Got questions about IP valuation and bankruptcy? You’re not alone. Here are some common queries and straightforward answers to help you navigate these complex issues.

What happens to my IP if my company enters insolvency?

If your company enters insolvency or is bankrupt, your IP assets become part of the insolvent estate. They may be sold to pay off creditors, or you might be able to retain them, depending on the type of insolvency process and negotiations with creditors.

How do we value intellectual property in an insolvent or bankrupt scenario?

Valuing IP in insolvency or bankruptcy requires a thorough analysis using various methods like cost, market, and income approaches. Often, a combination of these methods, along with expert input, will yield the most accurate valuation.

Can an insolvent company still earn royalties from its IP?

Yes, an insolvent company can still earn royalties from its IP. This income can be crucial for paying off debts or funding a restructuring plan.

What are my options to protect IP value during insolvency?

Each case is different but to protect IP value during insolvency, you might be able to sell or license IP assets, enter into strategic partnerships, or pursue restructuring options that might allow you to retain control of your IP.

Are there alternative ways to monetise IP assets in financial distress?

Yes, alternative ways to monetise IP assets in financial distress include licensing agreements, outright sales, and forming joint ventures with other companies.

How does insolvency or bankruptcy affect IP licensing agreements?

Insolvency or Bankruptcy can affect IP licensing agreements in various ways. There may be clauses in the agreements that automatically terminate the agreement in the event of bankruptcy or an insolvency process. Agreements may need to be renegotiated, and some might be rejected by the Insolvency Practitioner, Liquidator or Administrator as onerous contracts. It’s important to review all agreements and understand your rights and obligations.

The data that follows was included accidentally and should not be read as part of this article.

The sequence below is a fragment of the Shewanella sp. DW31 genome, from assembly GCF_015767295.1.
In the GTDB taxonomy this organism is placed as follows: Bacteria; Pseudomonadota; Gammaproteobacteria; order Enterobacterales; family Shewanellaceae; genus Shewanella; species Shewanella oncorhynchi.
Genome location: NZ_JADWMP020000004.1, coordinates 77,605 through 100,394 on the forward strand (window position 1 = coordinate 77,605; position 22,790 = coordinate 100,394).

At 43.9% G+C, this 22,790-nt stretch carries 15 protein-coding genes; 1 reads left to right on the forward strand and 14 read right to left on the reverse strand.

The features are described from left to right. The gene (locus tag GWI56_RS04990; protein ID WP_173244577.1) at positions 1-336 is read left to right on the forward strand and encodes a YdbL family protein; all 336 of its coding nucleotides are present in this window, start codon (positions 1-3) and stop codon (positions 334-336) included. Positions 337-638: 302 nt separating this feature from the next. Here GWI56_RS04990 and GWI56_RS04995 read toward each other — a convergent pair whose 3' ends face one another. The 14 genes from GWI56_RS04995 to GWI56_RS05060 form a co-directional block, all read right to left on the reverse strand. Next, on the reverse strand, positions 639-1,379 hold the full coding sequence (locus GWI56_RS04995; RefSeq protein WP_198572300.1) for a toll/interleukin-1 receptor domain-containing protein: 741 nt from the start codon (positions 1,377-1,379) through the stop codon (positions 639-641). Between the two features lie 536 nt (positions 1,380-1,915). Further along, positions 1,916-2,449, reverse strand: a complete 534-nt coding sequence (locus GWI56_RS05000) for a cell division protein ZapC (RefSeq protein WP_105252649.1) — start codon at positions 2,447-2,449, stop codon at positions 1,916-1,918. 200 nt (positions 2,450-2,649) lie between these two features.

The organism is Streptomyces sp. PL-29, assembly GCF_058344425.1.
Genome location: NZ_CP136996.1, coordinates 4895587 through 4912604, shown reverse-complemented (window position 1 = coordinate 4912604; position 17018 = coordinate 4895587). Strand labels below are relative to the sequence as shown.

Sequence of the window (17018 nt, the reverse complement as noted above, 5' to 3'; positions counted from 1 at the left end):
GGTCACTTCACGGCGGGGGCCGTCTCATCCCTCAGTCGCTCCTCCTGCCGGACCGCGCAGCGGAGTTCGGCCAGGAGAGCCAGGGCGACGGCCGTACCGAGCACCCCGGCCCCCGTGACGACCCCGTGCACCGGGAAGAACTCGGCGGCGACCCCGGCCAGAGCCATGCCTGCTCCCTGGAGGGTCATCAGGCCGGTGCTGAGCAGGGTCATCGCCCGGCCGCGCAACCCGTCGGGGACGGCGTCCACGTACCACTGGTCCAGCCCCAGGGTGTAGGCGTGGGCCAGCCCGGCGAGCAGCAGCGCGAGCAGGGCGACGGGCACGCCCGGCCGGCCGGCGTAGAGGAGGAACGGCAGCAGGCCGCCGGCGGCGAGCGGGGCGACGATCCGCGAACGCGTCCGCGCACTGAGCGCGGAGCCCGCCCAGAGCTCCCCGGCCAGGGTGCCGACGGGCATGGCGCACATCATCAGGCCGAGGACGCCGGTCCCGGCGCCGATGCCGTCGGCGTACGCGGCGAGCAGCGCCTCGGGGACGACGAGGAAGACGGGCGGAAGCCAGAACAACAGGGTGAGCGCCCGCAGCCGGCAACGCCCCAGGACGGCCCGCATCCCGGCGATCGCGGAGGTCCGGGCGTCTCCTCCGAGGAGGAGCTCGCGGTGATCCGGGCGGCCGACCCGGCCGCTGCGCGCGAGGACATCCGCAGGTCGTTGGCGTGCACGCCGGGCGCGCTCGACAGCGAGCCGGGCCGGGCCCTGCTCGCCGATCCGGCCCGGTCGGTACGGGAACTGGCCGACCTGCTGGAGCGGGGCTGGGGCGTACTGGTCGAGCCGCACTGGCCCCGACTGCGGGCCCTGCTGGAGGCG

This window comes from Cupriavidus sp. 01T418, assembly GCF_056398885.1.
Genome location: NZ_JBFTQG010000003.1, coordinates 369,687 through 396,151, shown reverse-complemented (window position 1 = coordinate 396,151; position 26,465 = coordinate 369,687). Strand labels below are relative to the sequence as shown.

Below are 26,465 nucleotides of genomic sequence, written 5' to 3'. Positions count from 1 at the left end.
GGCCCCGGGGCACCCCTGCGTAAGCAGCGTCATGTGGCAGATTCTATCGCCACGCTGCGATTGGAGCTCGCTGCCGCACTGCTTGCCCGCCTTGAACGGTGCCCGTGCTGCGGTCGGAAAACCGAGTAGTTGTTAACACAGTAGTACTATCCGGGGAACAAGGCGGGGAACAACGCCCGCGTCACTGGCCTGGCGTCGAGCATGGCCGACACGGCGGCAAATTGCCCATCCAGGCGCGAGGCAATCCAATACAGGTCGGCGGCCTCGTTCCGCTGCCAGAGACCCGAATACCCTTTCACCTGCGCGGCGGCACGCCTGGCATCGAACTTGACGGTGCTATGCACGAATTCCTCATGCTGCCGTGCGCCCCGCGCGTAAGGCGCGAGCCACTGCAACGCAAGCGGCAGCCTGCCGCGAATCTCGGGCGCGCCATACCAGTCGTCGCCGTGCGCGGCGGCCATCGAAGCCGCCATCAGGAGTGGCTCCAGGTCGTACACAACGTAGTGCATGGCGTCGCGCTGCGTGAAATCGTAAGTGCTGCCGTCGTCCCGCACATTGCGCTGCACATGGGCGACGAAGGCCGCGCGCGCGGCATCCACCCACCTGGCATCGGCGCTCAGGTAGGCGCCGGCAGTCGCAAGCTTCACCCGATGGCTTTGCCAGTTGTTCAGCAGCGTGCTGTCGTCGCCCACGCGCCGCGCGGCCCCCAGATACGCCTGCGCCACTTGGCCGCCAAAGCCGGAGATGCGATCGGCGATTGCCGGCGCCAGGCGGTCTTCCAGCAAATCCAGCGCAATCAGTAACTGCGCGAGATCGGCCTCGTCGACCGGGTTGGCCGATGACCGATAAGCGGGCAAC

What is the role of IP valuation experts in insolvency or bankruptcy?

IP valuation experts play a critical role in insolvency by providing accurate assessments of IP value, advising on monetisation strategies, and often serving as expert witnesses in court proceedings.

Can IP be transferred during a company’s insolvency process?

Yes, IP can be transferred during a company’s insolvency or restructuring process, either as part of asset sales approved by the creditors, or the court or through licensing agreements to generate revenue for the estate.

However, any transfer of IP must ensure it’s in the best interest of the creditors. It’s a delicate balance between maximising returns for the creditors and maintaining the integrity of the IP.

Who are the secured creditors in an IP-related insolvency case?

When a company enters insolvency, not all creditors are treated equally. Secured creditors are those who are given priority over others when it comes to the distribution of the company’s assets. In the context of IP, secured creditors, such as banks or financial institutions that have loaned money against the IP as security or collateral, are typically at the top of the list. They have a legal right to seize the IP assets if the company fails to repay its debts. It’s crucial to understand where you stand in this hierarchy because it affects the likelihood of recovery to each stakeholder.

What are my options to protect IP value during insolvency?